This 2012 Dodge Charger was part of Chrysler's UConnect display, showing off the latest Chrysler cabin electronics.
January 13, 2012
AS VEGAS--At Chrysler's UConnect booth for CES, a leather clad woman wearing aviators turned up the Dodge Charger's volume and the sounds of Just Dance by Lady Gaga came blasting out of the speakers.
But as she increased the volume, the indicator on the LCD reaching toward its limit, the sound never became painful. Partly because I liked the song, but mostly due to the Beats by Dre audio system in the car, which pumped out extremely tight, controlled sound. As the volume rose, I detected no distortion, and even the Charger's door panels seemed unaffected by the sound pressure issuing from the woofers.
The staging clearly put the sound in front of the aviator wearing Dodge representative and myself. It was designed to make us feel like we were sitting front row at a concert, and that designed worked well.
An 8-inch subwoofer, with the Beats by Dre logo, occupied the trunk of the Charger.
I yelled over Lady Gaga's low-toned warble, asking the Dodge rep if the system could do surround. I really preferred the audio staged up front, but surround is one of those things a reviewer must look for. Going through a few menus on the 8.4-inch LCD mounted in the dashboard, the rep checked the box on the surround setting.
The music seemed to spill over my shoulders from its previously confined space on the dashboard. It wasn't a dramatic change, and as surround usually does for music, mostly made the reproduction sound sloppier. I asked for the front staging again, and the electric beats from the Lady Gaga song resumed their proper place.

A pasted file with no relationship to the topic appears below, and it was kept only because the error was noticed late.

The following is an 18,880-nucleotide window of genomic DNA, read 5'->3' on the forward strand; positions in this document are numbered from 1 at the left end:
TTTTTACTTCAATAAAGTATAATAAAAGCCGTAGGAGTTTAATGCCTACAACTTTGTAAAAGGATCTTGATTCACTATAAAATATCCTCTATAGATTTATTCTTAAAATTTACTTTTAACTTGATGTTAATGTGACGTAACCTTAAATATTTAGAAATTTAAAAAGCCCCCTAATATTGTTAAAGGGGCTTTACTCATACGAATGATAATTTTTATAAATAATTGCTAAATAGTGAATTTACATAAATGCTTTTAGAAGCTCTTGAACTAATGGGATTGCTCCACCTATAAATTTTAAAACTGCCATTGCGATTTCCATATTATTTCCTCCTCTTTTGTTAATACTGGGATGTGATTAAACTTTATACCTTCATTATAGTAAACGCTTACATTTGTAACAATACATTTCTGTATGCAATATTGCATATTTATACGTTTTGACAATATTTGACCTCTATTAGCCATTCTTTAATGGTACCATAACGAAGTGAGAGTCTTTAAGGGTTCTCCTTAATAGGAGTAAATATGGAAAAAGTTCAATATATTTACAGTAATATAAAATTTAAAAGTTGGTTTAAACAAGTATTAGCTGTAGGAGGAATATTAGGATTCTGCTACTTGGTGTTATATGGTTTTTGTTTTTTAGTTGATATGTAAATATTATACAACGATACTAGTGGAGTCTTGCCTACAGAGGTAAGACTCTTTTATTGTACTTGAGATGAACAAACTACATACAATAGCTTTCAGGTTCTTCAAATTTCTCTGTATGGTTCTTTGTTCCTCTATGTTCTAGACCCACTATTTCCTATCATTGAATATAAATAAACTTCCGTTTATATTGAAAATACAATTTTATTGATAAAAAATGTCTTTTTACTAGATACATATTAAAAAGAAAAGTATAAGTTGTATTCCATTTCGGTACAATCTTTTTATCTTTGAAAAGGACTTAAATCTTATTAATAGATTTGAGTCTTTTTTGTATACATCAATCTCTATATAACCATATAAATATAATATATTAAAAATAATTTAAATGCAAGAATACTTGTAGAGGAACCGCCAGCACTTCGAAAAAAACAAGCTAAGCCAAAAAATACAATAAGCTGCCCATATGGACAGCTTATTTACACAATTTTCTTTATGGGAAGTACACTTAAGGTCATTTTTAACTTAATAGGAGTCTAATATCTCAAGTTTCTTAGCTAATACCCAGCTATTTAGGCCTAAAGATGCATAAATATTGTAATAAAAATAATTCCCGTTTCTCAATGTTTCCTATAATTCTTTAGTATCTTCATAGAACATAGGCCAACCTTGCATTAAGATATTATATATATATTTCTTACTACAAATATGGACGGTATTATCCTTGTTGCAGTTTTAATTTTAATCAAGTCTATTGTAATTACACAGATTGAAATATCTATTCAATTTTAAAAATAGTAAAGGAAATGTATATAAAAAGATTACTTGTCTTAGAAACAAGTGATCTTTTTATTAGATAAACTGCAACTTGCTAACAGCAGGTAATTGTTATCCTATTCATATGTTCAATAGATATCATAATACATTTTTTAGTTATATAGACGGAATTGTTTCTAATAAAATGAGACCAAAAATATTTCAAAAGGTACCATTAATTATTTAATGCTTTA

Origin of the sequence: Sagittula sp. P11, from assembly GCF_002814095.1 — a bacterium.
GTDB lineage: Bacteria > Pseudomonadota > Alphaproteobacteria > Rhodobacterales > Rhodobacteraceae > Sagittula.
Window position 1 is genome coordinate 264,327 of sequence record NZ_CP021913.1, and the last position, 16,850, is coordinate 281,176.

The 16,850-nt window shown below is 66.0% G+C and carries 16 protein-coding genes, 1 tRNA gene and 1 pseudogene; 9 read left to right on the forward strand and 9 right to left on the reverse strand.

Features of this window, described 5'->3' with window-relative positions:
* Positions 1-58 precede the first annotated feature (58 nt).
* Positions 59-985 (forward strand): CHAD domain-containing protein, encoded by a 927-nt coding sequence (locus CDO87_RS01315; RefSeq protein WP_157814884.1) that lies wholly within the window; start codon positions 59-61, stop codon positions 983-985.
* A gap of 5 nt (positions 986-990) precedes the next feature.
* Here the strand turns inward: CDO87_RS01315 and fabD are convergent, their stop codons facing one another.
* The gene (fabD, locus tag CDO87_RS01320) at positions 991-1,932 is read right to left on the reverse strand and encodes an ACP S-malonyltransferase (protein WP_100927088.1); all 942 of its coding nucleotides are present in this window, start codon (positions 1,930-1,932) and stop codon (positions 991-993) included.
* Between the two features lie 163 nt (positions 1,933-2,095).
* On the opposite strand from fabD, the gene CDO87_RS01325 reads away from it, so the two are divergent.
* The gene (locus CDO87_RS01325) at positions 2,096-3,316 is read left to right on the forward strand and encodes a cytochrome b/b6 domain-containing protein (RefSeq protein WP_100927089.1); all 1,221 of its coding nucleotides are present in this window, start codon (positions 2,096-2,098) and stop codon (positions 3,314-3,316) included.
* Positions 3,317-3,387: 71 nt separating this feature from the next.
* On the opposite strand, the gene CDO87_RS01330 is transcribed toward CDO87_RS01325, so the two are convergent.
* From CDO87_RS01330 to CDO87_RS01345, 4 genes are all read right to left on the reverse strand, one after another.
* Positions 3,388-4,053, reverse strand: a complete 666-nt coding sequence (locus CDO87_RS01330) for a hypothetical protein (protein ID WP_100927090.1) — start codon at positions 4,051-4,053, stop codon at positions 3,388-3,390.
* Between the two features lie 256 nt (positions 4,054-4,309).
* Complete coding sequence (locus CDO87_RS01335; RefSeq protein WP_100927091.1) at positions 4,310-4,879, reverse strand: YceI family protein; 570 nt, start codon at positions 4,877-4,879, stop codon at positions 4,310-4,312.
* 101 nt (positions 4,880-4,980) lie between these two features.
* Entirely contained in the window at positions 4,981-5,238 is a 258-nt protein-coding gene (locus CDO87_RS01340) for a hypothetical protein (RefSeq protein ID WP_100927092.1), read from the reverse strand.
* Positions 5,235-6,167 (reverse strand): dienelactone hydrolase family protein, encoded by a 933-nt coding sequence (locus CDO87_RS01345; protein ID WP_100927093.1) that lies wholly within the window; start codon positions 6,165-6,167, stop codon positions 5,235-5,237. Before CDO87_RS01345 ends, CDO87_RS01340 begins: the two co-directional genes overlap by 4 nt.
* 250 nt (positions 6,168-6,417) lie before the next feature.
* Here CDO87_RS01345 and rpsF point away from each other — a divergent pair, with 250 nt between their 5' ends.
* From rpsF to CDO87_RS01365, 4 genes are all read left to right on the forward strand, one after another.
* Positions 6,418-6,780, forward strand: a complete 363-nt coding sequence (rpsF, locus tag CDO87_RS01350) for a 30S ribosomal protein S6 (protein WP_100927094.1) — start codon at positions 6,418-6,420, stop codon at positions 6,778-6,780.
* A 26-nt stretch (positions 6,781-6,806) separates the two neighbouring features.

Again, that tight, undistorted sound came through clearly. For a change of pace, I requested a Tom Petty song that was one of the four set up for this demonstration. The glistening rip of an electric guitar tore across the sound stage, followed by Petty's higher register vocals. Again, the reproduction was excellent at volume.
One aspect of the system I didn't catch was its capability to find those deep layers within a track and make them audible. I didn't notice the fine detail of other systems I've heard, but that may have been more due to the fact that I was not as familiar with these tracks as with my own test suite.
The new Dodge Dart's dashboard, but not the car, was on display at CES.
Dodge just announced the availability of the Beats by Dre audio system for the 2012 Charger, a system previously included with the Chrysler 300. 11 speakers make up with this system, with four 6 x 9s in the front doors and rear shelf, five 3 x 5s in the instrument panel and rear doors, an 8 inch speaker in the center of the rear shelf, and an 8 inch subwoofer in the trunk. These speakers are driven by a 12 channel amplifier, and the Dodge head unit includes digital audio sources such as iPod integration, a USB port, and Bluetooth audio streaming.
The UConnect booth also played host to a display of dashboards from Chrysler and Dodge vehicles. Included here was the new Dodge Dart dashboard, the car just unveiled at the 2012 Detroit auto show a few days previously.
Although the Dart is positioned as a compact economy car, the dashboard features some impressive technology. It gets the same 8.3-inch display and navigation head unit as the Charger, although no Beats by Dre audio system and an innovative LCD instrument cluster.
Read more: Dr. Dre gives Dodge Charger tight, tight sound | CES 2012: Car Tech - CNET Blogs